Wednesday, December 22, 2010


I love the holidays. But, as I'm sure is the case for many people, they are bittersweet. In addition to the joy I feel being around loved ones and eating food and looking at lights and glittery paper and ribbons, I also reflect on those lost. Bittersweet. On my way into work this morning, I heard this poem and it rung so true. Anyway, not much more from me today, just this:


I feel as if we opened a book about great ocean voyages
and found ourselves on a great ocean voyage:
sailing through December, around the horn of Christmas
and into the January Sea, and sailing on and on

in a novel without a moral but one in which
all the characters who died in the middle chapters
make the sunsets near the book's end more beautiful.

—And someone is spreading a map upon a table,
and someone is hanging a lantern from the stern,
and someone else says, "I'm only sorry
that I forgot my blue parka; It's turning cold."

Sunset like a burning wagon train
Sunrise like a dish of cantaloupe
Clouds like two armies clashing in the sky;
Icebergs and tropical storms,
That's the kind of thing that happens on our ocean voyage—

And in one of the chapters I was blinded by love
And in another, anger made us sick like swallowed glass
& I lay in my bunk and slept for so long,

I forgot about the ocean,
Which all the time was going by, right there, outside my cabin window.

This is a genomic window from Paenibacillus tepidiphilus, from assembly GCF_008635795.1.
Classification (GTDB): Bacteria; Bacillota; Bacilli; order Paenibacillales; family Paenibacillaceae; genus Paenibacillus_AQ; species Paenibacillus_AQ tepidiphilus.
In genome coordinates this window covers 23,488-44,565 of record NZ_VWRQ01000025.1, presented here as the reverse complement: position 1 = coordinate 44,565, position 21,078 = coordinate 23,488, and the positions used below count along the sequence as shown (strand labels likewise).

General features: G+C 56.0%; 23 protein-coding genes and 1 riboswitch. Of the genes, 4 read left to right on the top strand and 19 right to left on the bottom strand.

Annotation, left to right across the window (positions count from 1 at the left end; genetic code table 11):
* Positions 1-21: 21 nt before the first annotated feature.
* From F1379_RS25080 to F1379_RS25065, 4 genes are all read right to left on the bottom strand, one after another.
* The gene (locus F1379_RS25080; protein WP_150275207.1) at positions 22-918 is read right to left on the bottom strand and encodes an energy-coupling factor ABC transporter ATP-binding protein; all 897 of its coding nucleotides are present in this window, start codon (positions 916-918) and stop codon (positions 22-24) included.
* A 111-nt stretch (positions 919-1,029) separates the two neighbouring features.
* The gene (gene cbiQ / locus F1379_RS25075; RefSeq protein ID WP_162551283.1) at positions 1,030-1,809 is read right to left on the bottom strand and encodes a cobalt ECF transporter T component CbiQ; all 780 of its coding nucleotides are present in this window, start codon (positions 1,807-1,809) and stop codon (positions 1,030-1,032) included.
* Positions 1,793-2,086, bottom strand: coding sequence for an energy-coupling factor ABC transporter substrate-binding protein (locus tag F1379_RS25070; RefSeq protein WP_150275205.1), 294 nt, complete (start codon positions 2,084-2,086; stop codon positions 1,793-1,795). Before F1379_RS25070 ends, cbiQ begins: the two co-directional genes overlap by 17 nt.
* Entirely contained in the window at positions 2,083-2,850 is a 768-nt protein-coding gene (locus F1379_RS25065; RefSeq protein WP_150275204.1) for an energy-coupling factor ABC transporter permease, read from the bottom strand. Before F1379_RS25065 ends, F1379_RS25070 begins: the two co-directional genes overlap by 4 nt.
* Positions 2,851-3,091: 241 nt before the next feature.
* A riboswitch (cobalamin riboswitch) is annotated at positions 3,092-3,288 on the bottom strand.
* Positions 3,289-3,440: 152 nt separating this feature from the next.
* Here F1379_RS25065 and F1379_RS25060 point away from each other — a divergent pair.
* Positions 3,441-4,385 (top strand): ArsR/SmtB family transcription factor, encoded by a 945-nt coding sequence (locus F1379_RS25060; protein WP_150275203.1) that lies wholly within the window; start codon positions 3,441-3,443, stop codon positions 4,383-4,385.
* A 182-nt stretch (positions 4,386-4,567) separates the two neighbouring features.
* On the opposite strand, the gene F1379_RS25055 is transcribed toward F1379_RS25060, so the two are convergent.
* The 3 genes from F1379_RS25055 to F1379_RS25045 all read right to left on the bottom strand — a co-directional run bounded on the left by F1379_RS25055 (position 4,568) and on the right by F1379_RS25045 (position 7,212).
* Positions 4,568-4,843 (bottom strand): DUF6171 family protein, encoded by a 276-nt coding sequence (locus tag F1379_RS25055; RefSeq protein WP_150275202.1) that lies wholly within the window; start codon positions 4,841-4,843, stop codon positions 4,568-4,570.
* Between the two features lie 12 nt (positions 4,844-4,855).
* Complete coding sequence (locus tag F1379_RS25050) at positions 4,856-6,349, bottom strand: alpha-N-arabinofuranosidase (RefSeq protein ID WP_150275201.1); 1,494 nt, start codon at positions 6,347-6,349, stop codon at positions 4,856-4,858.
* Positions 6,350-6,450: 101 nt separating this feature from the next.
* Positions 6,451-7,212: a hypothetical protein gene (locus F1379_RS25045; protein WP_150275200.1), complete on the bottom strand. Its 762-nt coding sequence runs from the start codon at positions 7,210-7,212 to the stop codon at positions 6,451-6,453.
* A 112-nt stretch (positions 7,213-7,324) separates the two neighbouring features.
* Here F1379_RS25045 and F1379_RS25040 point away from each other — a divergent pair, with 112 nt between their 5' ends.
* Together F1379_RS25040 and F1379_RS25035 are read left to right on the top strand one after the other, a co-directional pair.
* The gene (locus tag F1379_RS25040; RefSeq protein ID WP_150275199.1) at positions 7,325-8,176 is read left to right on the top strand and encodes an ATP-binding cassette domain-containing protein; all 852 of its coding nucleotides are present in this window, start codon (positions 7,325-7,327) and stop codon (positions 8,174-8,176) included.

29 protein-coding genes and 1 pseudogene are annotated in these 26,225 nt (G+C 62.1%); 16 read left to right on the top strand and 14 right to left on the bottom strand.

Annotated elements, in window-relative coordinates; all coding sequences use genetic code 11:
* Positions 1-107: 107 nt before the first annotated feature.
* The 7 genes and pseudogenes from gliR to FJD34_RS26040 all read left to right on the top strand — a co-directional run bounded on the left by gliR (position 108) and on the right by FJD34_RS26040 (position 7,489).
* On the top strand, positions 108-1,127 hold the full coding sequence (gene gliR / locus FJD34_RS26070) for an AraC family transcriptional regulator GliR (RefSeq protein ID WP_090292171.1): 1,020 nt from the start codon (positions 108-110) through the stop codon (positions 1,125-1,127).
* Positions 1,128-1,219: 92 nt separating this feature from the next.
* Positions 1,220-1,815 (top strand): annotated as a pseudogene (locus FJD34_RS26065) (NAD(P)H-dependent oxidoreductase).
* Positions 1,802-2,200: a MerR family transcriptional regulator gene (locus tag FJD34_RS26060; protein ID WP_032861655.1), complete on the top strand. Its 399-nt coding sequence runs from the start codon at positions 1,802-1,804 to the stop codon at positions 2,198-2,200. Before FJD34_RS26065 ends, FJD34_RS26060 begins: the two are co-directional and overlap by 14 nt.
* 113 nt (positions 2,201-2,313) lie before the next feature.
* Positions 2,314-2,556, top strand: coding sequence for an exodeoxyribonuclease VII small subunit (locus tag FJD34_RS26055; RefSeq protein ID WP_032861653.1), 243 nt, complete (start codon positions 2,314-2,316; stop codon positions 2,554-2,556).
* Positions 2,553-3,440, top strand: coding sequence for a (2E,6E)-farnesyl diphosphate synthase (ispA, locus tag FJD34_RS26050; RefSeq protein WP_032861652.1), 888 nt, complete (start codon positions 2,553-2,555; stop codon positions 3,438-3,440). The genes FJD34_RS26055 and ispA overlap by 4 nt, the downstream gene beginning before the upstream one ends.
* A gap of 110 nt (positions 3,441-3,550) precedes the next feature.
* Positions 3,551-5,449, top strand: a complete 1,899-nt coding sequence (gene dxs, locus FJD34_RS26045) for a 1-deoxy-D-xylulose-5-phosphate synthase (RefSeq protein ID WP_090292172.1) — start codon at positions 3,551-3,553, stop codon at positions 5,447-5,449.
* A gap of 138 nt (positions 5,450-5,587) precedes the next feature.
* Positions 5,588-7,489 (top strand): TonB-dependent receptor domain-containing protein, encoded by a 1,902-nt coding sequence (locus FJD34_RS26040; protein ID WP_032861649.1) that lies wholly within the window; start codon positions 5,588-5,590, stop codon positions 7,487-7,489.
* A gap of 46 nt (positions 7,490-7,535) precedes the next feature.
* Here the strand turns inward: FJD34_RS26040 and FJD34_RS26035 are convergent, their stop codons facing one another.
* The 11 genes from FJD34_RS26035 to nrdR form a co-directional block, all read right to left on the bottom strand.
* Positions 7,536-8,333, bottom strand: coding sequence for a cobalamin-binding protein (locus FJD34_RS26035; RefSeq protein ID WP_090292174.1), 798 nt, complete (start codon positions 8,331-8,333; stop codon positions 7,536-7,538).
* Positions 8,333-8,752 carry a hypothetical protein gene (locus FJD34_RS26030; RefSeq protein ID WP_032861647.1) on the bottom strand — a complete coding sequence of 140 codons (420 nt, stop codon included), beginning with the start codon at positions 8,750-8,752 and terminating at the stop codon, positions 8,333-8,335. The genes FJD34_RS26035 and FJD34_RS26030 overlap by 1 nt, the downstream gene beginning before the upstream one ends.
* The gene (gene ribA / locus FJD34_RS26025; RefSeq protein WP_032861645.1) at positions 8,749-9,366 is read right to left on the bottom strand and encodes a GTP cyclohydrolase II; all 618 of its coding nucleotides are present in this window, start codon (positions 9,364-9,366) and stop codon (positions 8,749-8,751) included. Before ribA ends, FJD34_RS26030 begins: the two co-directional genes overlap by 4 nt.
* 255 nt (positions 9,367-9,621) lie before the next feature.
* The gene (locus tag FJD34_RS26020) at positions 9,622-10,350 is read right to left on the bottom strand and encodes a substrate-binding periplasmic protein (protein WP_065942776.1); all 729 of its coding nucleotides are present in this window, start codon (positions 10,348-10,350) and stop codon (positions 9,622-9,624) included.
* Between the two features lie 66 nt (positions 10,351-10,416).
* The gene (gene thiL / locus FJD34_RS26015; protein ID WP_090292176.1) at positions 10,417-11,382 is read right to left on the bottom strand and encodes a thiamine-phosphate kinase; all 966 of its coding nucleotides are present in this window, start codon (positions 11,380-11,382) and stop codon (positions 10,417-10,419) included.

And the sides of the ship were green as money,
and the water made a sound like memory when we sailed.

Then it was summer. Under the constellation of the swan,
under the constellation of the horse.

At night we consoled ourselves
By discussing the meaning of homesickness.
But there was no home to go home to.
There was no getting around the ocean.
We had to go on finding out the story
by pushing into it—

The sea was no longer a metaphor.
The book was no longer a book.
That was the plot.
That was our marvelous punishment.

"Voyage" by Tony Hoagland, from Hard Rain. © Hollyridge Press, 2005. Reprinted with permission. (buy now)

Interestingly enough, my granddad was a ship captain. So was my uncle before he retired. My dad was in the Navy too. In her early twenties, Mom sailed from L.A. to Australia on the beginning of her great adventure that eventually led her to my dad in Spain.

My uncle posted this photo on his Facebook sometime this summer... it's of him on his ship in Vietnam. He met up with my dad there - he's in the reflection.

Granddad had Alzheimer's and many of my more vivid memories of him were in this state since I was old enough to remember. He told this amazing story about when he first left Norway to work on a ship, they still sailed on masted sailing ships. I'm sure it was part of some sort of hazing ritual, but when he was young, they dared him to climb up to the uppermost mast and balance there, entire ship and ocean below, on his belly. Crazy. Crazy what you remember when everything else is gone... Crazy how many life-changing moments in my family, on both sides, began with a ship.

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